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George Frideric Handel Ariodante

Dramma per musica in three acts, HWV 33 (1734)
Libretto by an anonymous author after Antonio Salvi’s Libretto Ginevra, principessa di Scozia (1708) after Ludovico Ariosto’s epic poem Orlando furioso (cantos IV-VI)

Sung in Italian with German and English surtitles

New production

Duration of the opera approx. 4:00 hours.


  • 02 June 2017, 19:00


  • 05 June 2017, 15:00

Print programme (PDF)


Gianluca Capuano, Conductor
Christof Loy, Director
Johannes Leiacker, Sets
Ursula Renzenbrink, Costumes
Roland Edrich, Lighting
Andreas Heise, Choreography
Klaus Bertisch, Dramaturgy
Alois Glaßner, Chorus Master


Nathan Berg, The King of Scotland
Cecilia Bartoli, Ariodante
Kathryn Lewek, Ginevra
Norman Reinhardt, Lurcanio
Christophe Dumaux, Polinesso
Sandrine Piau, Dalinda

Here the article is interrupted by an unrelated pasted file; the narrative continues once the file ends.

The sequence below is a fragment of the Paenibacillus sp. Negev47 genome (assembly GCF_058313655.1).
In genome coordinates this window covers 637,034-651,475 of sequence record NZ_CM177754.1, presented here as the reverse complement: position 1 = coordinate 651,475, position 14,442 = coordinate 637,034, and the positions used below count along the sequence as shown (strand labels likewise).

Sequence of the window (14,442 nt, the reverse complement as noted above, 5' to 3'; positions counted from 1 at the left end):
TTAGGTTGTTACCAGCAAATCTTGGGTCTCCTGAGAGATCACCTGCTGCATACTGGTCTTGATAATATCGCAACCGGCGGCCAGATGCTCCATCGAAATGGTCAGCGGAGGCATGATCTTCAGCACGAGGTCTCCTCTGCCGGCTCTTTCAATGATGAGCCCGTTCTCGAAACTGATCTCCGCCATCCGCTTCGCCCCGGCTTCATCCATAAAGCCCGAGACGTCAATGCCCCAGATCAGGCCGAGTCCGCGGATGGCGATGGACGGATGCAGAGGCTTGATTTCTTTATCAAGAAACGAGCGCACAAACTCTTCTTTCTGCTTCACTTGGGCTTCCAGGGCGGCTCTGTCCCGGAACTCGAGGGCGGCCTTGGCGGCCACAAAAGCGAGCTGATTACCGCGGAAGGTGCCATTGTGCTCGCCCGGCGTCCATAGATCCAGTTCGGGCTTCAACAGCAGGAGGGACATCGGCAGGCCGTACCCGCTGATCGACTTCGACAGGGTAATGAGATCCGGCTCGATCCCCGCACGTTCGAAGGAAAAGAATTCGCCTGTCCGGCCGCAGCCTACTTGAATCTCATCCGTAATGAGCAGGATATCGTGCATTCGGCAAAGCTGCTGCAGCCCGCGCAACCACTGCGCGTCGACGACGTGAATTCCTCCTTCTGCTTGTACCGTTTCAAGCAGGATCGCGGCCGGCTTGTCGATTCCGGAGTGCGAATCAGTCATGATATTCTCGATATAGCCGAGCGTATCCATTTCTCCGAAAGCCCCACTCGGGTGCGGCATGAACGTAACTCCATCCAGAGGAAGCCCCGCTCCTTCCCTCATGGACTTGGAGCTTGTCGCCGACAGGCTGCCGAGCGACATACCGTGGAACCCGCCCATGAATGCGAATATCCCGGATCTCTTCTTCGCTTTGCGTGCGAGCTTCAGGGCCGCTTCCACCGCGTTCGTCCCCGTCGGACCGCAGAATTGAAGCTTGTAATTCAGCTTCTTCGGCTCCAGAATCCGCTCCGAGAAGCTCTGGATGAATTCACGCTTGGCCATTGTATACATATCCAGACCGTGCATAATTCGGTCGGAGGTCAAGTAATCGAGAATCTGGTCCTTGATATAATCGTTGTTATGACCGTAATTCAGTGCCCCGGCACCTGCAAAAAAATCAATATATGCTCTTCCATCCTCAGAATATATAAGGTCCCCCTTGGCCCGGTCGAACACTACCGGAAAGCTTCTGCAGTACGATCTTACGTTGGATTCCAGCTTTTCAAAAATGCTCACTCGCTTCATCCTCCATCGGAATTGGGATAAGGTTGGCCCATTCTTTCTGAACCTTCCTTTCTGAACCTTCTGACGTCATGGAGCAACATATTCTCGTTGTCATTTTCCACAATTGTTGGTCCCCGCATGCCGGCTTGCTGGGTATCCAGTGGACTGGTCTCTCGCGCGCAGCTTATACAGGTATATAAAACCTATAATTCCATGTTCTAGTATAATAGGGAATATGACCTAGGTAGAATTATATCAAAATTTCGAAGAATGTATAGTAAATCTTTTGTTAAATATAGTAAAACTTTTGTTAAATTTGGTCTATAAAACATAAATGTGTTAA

Kristofer Lundin, Odoardo

Les Musiciens du Prince – Monaco
Andrea Marchiol, Continuo
Salzburger Bachchor

William C. Banks, Christopher C. Basile, Brennan Clost, Andrew Cummings, Chris Agius Darmanian, Rouven Pabst, Rory Stead, Jack Widdowson


Charming scenes in a sunlit garden sit alongside wicked schemes concocted in the dead of night. Cheerfulness and optimism contrast with gloom and despair. Arcadian pleasure keels over into nightmarish fright. A master of musical contrast, George Frideric Handel pulled out all the operatic stops in Ariodante, brilliantly showcasing avowals of love and power in all their various forms. In so doing, the German composer and impresario, who had enjoyed success with his London opera company during the 1720s, was fighting for his artistic survival. Enthusiasm for Italian opera had waned and Handel was facing fierce competition from a rival promoter.
While caught in this quandary, the composer was presented in early 1735 with the opportunity to put on a new opera at the Theatre Royal, which had opened in Covent Garden two years previously. In order to entice his English audience, Handel took up a Scottish theme and augmented the action of the opera with ballets. The story is based on a scene from Ariosto’s Orlando furioso: Ariodante comes with his brother Lurcanio to the court of the Scottish King and falls in love with Ginevra, the King’s daughter. But Polinesso has also cast his eye on her…